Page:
Dear Lucy » Jay Budgett

He is 88 and she is 70. He will pass within the hour. He is 67 and she is 49. He lets her hold his hand as she leads him through his house–the house of her childhood–one last time. He is 48 and she is 30… In this poignant short story, John Anderson views forward life through a backwards lens. —From Amazon

For a light read, Dear Lucy, by Jay Budgett is pretty heavy. As the summary states, it starts on John Anderson’s death bed, holding the hand of his daughter, Lucy, and scrubs backward. Much like rewinding a movie, Budgett stops every so often to play it forward until you get your bearings. Each section is a short vignette, weighty with details that connect the dots of John and Lucy’s relationship. The story’s end, in a waiting room, is also the beginning.

Budgett has written a spare, poignant, present-tense narrative steeped in realism. The vignettes are carefully balanced between Norman Rockwell moments when John is a perfect, loving father, and the inevitable ones in which he makes mistakes. It’s important to note, however, that even in the low moments, Budgett is painting an idealized portrait of fatherhood. They are all, in their way, drawn from a Hallmark card fantasy. The brilliance of Dear Lucy is in Budgett’s ability to steer readers through a haze of golden “memories” into the waiting room chair entirely convinced we know where we are going when John’s name is called. Then, with measured emotion, Budgett proves us wrong. It is rare for a story to hold onto its twist so effortlessly.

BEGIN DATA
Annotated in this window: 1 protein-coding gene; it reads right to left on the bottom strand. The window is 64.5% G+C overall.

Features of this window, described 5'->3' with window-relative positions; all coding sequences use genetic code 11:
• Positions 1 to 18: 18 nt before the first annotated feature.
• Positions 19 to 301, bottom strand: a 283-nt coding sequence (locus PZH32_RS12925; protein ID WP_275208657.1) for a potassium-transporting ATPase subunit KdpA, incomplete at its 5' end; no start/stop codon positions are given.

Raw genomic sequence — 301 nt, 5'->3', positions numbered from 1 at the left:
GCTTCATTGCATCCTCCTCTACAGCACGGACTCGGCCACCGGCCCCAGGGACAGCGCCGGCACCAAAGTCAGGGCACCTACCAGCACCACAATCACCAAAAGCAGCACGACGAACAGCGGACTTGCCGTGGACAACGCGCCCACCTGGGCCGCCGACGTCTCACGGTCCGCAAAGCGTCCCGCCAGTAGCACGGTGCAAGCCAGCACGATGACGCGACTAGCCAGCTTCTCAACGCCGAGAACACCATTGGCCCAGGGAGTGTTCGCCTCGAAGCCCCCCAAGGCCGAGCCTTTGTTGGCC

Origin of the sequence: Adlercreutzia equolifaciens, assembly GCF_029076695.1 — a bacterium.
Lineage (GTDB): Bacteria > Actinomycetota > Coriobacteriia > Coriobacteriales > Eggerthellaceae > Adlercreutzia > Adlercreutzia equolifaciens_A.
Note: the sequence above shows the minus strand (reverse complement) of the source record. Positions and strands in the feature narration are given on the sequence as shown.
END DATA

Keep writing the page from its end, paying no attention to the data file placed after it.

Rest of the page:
As for the twist itself, I can’t give it away (though I may have already done so) without changing your experience of the story. That leaves me rather limited with how much I can unspool the story’s implications. Budgett says nothing that hasn’t been said before, but I admire the restraint he uses, the delicacy with which he treats John’s experiences.

Beside him, on his deathbed, Lucy has placed a sprouting potato:

She doesn’t like flowers. Doesn’t understand why you’d bring something soon to-be-dead to those who were dying. Potatoes, she has told him many times before, are still growing, still changing.

Budgett’s cleverness here is in the dual reading of his metaphor. To the dying man, it speaks of ongoing life, but it speaks just as loudly to the young man in the waiting room at the story’s conclusion for whom one path ends and another begins.

Dear Lucy is a joy to read, but uniquely, it is a joy to re-read.

Dear Lucy:

  • Writing:
  • Plot: 5
  • Technical: 4
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